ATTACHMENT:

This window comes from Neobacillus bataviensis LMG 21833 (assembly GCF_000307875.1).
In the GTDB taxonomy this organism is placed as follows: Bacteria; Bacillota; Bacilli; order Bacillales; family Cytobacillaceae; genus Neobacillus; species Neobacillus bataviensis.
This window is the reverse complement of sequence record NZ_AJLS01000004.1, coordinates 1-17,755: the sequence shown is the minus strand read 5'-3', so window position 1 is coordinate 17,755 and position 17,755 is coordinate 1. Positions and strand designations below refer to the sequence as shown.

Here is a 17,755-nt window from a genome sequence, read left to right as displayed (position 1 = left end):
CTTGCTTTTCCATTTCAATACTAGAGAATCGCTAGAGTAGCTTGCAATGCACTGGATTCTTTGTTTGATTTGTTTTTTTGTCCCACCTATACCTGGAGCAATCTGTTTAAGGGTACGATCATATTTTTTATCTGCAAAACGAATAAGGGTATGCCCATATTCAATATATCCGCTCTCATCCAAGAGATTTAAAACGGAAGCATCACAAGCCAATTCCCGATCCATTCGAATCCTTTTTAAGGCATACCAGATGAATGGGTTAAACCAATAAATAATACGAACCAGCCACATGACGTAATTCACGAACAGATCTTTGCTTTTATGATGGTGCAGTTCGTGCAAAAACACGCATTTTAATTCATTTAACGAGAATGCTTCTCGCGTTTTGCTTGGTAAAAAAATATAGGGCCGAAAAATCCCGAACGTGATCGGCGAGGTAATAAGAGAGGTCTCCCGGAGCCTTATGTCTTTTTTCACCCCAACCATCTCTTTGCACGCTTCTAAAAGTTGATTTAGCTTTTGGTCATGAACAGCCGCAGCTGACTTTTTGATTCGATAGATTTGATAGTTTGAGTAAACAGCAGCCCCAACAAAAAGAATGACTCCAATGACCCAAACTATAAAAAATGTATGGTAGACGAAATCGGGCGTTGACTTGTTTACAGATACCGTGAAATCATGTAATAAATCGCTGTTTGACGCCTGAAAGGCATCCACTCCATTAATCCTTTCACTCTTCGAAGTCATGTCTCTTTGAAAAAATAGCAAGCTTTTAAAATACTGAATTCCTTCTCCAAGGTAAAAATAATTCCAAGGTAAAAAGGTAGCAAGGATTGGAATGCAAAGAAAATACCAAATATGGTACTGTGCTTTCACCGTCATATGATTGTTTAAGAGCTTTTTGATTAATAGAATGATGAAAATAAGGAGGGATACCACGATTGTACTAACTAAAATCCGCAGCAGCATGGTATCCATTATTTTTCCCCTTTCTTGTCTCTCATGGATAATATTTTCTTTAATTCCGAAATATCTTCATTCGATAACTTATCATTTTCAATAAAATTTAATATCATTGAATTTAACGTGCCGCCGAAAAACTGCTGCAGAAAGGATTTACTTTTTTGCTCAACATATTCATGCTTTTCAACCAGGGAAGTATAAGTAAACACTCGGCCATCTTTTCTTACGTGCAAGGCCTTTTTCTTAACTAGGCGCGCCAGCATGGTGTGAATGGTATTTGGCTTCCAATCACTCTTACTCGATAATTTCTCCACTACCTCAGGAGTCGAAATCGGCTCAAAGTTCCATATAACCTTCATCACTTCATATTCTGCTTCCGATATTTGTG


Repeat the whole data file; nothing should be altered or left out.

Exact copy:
This window comes from Neobacillus bataviensis LMG 21833 (assembly GCF_000307875.1).
In the GTDB taxonomy this organism is placed as follows: Bacteria; Bacillota; Bacilli; order Bacillales; family Cytobacillaceae; genus Neobacillus; species Neobacillus bataviensis.
This window is the reverse complement of sequence record NZ_AJLS01000004.1, coordinates 1-17,755: the sequence shown is the minus strand read 5'-3', so window position 1 is coordinate 17,755 and position 17,755 is coordinate 1. Positions and strand designations below refer to the sequence as shown.

Here is a 17,755-nt window from a genome sequence, read left to right as displayed (position 1 = left end):
CTTGCTTTTCCATTTCAATACTAGAGAATCGCTAGAGTAGCTTGCAATGCACTGGATTCTTTGTTTGATTTGTTTTTTTGTCCCACCTATACCTGGAGCAATCTGTTTAAGGGTACGATCATATTTTTTATCTGCAAAACGAATAAGGGTATGCCCATATTCAATATATCCGCTCTCATCCAAGAGATTTAAAACGGAAGCATCACAAGCCAATTCCCGATCCATTCGAATCCTTTTTAAGGCATACCAGATGAATGGGTTAAACCAATAAATAATACGAACCAGCCACATGACGTAATTCACGAACAGATCTTTGCTTTTATGATGGTGCAGTTCGTGCAAAAACACGCATTTTAATTCATTTAACGAGAATGCTTCTCGCGTTTTGCTTGGTAAAAAAATATAGGGCCGAAAAATCCCGAACGTGATCGGCGAGGTAATAAGAGAGGTCTCCCGGAGCCTTATGTCTTTTTTCACCCCAACCATCTCTTTGCACGCTTCTAAAAGTTGATTTAGCTTTTGGTCATGAACAGCCGCAGCTGACTTTTTGATTCGATAGATTTGATAGTTTGAGTAAACAGCAGCCCCAACAAAAAGAATGACTCCAATGACCCAAACTATAAAAAATGTATGGTAGACGAAATCGGGCGTTGACTTGTTTACAGATACCGTGAAATCATGTAATAAATCGCTGTTTGACGCCTGAAAGGCATCCACTCCATTAATCCTTTCACTCTTCGAAGTCATGTCTCTTTGAAAAAATAGCAAGCTTTTAAAATACTGAATTCCTTCTCCAAGGTAAAAATAATTCCAAGGTAAAAAGGTAGCAAGGATTGGAATGCAAAGAAAATACCAAATATGGTACTGTGCTTTCACCGTCATATGATTGTTTAAGAGCTTTTTGATTAATAGAATGATGAAAATAAGGAGGGATACCACGATTGTACTAACTAAAATCCGCAGCAGCATGGTATCCATTATTTTTCCCCTTTCTTGTCTCTCATGGATAATATTTTCTTTAATTCCGAAATATCTTCATTCGATAACTTATCATTTTCAATAAAATTTAATATCATTGAATTTAACGTGCCGCCGAAAAACTGCTGCAGAAAGGATTTACTTTTTTGCTCAACATATTCATGCTTTTCAACCAGGGAAGTATAAGTAAACACTCGGCCATCTTTTCTTACGTGCAAGGCCTTTTTCTTAACTAGGCGCGCCAGCATGGTGTGAATGGTATTTGGCTTCCAATCACTCTTACTCGATAATTTCTCCACTACCTCAGGAGTCGAAATCGGCTCAAAGTTCCATATAACCTTCATCACTTCATATTCTGCTTCCGATATTTGTG